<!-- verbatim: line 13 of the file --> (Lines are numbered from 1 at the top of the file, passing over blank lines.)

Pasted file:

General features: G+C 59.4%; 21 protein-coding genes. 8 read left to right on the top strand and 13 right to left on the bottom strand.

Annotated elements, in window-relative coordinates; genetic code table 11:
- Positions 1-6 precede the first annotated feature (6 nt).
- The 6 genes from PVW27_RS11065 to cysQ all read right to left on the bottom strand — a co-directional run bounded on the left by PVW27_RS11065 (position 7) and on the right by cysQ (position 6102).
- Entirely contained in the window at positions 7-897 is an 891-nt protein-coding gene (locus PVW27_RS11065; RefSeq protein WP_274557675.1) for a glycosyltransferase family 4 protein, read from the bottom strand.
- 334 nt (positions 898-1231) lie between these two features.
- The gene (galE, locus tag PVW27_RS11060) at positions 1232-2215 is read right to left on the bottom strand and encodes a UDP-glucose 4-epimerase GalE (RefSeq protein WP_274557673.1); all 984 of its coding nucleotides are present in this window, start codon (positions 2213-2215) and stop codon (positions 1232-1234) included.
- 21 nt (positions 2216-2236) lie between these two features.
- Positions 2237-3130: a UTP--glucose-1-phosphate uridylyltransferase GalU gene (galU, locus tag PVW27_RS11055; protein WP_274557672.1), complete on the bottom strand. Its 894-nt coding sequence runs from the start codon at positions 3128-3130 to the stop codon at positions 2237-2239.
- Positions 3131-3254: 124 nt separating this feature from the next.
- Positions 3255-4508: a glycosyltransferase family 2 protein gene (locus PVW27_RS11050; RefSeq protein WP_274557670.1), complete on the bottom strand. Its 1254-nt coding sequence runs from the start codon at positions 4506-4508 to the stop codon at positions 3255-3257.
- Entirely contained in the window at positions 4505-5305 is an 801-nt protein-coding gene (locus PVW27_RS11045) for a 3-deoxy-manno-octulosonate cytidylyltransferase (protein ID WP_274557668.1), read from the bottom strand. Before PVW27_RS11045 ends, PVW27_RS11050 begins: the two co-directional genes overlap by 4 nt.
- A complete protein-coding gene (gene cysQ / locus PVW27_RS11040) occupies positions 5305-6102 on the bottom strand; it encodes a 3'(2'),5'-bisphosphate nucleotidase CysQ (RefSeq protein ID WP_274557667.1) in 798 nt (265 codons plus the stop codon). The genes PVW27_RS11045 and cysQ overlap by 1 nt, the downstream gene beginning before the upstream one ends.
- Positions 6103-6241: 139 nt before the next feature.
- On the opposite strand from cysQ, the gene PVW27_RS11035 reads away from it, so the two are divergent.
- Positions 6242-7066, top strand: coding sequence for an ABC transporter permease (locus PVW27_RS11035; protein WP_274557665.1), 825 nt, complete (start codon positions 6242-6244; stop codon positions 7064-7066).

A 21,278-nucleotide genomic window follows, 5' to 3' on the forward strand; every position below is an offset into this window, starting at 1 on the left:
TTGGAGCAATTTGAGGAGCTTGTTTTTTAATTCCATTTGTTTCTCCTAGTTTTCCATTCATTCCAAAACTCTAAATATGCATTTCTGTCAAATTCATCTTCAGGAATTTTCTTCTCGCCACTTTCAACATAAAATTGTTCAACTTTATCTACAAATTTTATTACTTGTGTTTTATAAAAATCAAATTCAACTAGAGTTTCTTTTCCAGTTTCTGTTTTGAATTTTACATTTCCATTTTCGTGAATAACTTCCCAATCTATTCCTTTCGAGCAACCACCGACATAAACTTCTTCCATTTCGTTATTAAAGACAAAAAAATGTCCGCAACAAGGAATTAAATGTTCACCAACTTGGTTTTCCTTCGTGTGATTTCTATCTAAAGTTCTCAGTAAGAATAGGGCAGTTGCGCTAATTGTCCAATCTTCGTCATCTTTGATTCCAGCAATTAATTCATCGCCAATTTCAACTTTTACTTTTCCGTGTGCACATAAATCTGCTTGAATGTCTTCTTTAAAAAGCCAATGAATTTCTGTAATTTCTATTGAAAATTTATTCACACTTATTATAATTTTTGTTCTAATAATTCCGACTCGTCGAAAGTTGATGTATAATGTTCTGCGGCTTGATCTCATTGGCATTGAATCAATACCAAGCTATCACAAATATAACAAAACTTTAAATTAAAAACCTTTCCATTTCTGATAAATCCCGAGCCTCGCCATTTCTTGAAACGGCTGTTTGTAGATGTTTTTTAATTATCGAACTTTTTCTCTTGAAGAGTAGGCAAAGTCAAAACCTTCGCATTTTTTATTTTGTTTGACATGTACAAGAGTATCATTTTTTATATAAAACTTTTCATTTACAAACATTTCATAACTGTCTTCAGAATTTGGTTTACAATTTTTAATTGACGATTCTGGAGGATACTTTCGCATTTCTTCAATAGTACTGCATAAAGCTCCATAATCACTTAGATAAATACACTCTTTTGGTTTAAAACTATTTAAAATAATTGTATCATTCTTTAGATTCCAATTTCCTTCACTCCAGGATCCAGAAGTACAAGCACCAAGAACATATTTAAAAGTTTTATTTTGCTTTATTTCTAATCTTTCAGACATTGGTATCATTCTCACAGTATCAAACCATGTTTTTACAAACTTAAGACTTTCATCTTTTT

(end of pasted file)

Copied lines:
- A complete protein-coding gene (gene cysQ / locus PVW27_RS11040) occupies positions 5305-6102 on the bottom strand; it encodes a 3'(2'),5'-bisphosphate nucleotidase CysQ (RefSeq protein ID WP_274557667.1) in 798 nt (265 codons plus the stop codon). The genes PVW27_RS11045 and cysQ overlap by 1 nt, the downstream gene beginning before the upstream one ends.